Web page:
The first records pressed actually played at 78 rpm, the same speed as the cylindrical recordings of Edison’s gramophone. The quality of these early pressings initially suffered from the fragility of the materials. Early 78s could easily shatter. Later advents to create “indestructible” records increased the durability of the material but the sound fidelity suffered.

RCA and Columbia were in competition to produce a newer format that would achieve superior fidelity to the older 78 formats. The 12 inch long play 33 1/3 allowed longer jam sessions of early jazz musicians to be captured. The format would eventually allow up to 30 minutes of music to be recorded on one side. RCA Victor created the 7 inch 45 as a competitive format. The 45 was geared towards a single song (versus multiple tracks on the 33 LP) and the smaller diameter made it ideal for jukeboxes. You could hear your favorite single while at your favorite bar or dinner.

Early Elvis Presley records were originally issued on both 78 and 45 formats. The King set the tone for “pop” music to be issued on 45s and classical/jazz music would be issued on LPs. Along with jukeboxes, 45s would remain the dominated format of rock and other popular music.

The 45 format was well suited to the typical 3-4 minute duration of most pop songs. The format also indirectly drove the sound of AM radio stations. Disc jockeys could repeat the top 10 or 20 songs throughout the day and still get in the requisite commercials.

Although extended play formats were available for the 7 inch 45, pretty much the 45 was used to market early pop music to masses. Jukeboxes and AM stations were not capable of producing the hi-fidelity sound associated with the LP so music continued until the arrival the Beatles in the late 1960s.

The Beatles White Album changed everything in regards to how music would be heard. The White Album was issued in the LP format with extended tracks. This meant shorter playlists for the AM disc jockeys who were more used to the shorter 45 tracks. The White Album also proved to be the catalyst for FM rock stations. FM stations could take advantage of the superior sound quality of the LP records and unlike their AM counterparts, most early FM stations would play the extended versions of songs.

The seemingly unrelated events changed rock from primarily an AM venue to a FM venue. It started the trend towards album based music. The trend would continue through the 1980s when digital recording started the change from records to CDs. Album based music would continue despite the technology change through the mid-90s.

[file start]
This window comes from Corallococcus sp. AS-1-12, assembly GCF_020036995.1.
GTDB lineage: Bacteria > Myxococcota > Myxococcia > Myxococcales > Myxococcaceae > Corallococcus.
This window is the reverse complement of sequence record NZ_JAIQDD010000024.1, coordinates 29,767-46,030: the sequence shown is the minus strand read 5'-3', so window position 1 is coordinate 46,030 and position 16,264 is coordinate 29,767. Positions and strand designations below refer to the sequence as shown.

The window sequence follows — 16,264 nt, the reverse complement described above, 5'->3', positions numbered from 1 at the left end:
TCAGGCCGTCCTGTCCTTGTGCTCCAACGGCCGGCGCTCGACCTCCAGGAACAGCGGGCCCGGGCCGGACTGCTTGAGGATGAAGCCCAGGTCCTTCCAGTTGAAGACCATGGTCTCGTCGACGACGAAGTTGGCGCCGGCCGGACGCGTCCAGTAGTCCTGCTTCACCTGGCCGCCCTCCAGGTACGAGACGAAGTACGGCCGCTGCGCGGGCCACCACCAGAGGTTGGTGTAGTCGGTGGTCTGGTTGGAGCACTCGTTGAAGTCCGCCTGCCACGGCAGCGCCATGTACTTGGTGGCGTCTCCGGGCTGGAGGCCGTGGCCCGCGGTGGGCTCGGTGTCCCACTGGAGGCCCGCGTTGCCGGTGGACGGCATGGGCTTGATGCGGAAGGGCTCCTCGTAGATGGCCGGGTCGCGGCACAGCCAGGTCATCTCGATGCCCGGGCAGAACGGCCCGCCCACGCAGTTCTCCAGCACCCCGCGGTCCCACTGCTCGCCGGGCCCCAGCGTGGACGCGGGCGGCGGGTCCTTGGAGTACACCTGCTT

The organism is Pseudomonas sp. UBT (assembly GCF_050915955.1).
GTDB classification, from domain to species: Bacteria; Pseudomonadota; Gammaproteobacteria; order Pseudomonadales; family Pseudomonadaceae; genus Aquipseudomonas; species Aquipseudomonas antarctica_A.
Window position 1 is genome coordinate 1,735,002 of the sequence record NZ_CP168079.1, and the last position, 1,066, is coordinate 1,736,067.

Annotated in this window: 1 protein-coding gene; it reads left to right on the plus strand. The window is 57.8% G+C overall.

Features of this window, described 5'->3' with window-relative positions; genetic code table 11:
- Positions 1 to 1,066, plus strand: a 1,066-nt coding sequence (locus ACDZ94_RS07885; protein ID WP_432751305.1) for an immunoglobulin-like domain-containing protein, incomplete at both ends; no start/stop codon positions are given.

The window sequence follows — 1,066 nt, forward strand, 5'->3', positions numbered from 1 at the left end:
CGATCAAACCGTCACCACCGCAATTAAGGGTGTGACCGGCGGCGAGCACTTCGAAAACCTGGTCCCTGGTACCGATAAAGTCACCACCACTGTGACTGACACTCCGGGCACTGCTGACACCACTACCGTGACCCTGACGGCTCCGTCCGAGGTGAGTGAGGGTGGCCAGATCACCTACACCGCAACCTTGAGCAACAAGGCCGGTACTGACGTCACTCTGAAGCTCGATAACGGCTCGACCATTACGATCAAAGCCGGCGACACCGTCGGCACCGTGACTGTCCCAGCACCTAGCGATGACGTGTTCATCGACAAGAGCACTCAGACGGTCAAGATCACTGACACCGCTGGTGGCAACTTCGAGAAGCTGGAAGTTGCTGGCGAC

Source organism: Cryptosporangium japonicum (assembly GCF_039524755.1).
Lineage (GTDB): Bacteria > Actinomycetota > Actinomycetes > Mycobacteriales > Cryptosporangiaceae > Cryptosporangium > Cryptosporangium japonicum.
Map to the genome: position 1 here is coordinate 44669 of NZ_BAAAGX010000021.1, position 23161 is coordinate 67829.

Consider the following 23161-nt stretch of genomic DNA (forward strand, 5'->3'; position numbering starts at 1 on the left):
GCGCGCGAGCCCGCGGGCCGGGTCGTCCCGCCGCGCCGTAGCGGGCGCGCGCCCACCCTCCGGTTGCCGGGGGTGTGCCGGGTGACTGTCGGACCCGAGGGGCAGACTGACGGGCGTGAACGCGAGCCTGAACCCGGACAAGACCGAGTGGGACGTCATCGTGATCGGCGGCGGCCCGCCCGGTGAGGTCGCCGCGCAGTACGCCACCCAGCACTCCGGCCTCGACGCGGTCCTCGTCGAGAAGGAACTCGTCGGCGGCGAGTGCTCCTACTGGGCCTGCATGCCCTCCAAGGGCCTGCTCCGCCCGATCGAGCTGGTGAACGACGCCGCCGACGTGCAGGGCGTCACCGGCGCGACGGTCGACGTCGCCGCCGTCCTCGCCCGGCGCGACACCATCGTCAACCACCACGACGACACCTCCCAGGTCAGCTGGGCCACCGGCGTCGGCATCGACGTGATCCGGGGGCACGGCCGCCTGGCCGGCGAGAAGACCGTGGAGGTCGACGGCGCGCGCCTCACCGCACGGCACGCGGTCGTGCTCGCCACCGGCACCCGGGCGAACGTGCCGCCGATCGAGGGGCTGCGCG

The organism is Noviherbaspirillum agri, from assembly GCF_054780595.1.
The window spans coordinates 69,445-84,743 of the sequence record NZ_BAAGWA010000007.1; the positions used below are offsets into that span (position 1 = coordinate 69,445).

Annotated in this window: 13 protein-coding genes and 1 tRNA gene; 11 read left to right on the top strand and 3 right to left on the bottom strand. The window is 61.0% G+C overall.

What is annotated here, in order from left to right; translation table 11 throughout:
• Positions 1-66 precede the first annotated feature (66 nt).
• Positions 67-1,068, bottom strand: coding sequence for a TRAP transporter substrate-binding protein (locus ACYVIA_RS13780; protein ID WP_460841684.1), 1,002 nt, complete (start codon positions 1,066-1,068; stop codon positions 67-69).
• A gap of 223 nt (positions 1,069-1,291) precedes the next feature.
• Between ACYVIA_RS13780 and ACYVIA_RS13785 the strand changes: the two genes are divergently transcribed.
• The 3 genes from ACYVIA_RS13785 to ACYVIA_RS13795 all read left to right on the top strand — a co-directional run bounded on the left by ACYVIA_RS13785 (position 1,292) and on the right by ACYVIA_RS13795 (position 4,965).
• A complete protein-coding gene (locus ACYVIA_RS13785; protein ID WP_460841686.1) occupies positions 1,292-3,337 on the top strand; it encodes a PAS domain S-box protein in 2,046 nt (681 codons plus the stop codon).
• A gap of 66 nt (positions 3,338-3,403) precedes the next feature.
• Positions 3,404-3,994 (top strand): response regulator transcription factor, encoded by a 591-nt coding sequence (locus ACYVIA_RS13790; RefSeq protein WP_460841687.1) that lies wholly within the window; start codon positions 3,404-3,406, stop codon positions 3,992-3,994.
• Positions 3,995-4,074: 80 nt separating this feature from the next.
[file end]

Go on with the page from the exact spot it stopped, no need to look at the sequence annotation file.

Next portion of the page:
The 90s saw the advent of the mega conglomerates (such as Clear Channel) buy up local stations. Slowly local DJs were replaced by smooth talking personalities that were rebroadcast throughout the country. The casual listener might not even notice that the voice on the radio isn’t local but someone based in New York or Los Angeles.

At the same time, the MP3 and iPod formats allowed music lovers to produce the own playlist sans the local radio playlists. Basically the dominance of MP3/iPod has taken listeners away from the extended album format and back to an emphasis on singles from their favorite performer.

I know this was a cursory glance over music formats over the last 70 or so years. I am by no means an expert. My intent was merely to reminisce and expose some of the younger readers to formats they may have only heard about in passing. I also lament the loss of local radio programming. Increasingly music and talk formats are not the products of those that live in our neighborhoods but of a corporate marketing analysis.

To illustrate my point, let me just share my memories of a local rock station. WEBN (which still broadcasts but in my opinion is a far cry from its younger days) broadcast an eclectic mix of album rock, jazz and classical music. Yes, you read that right yardbirds. The disc jockeys pretty much played what they thought was good music without regard to genre. Frank Wood, who owned WEBN, would take the controls away from the younger staff on Sundays and play classical music. He would then turn it back over after his shift. On any given day, you might hear Pink Floyd, the Eagles, Van Morrison, Jean-Pierre Rampal, Chic Corea, or Etta James. I submit, where could you find such a varied playlist (outside your own iPod) today?

Obama's Mosque Remarks

Right now no subject generates more emotion and rhetoric on either side of the political as well as theological aisles as the New York City mosque. The President has magnificently step right into the fray with his comments focusing on Islam while seemingly ignoring Christianity. According the the 2008 US Census figures, over 173 million Americans identify themselves as Christian. No, this is not a religious discussion merely an acknowledgment of US demographics which makes the President's comments to seem especially ill time going into mid-term elections.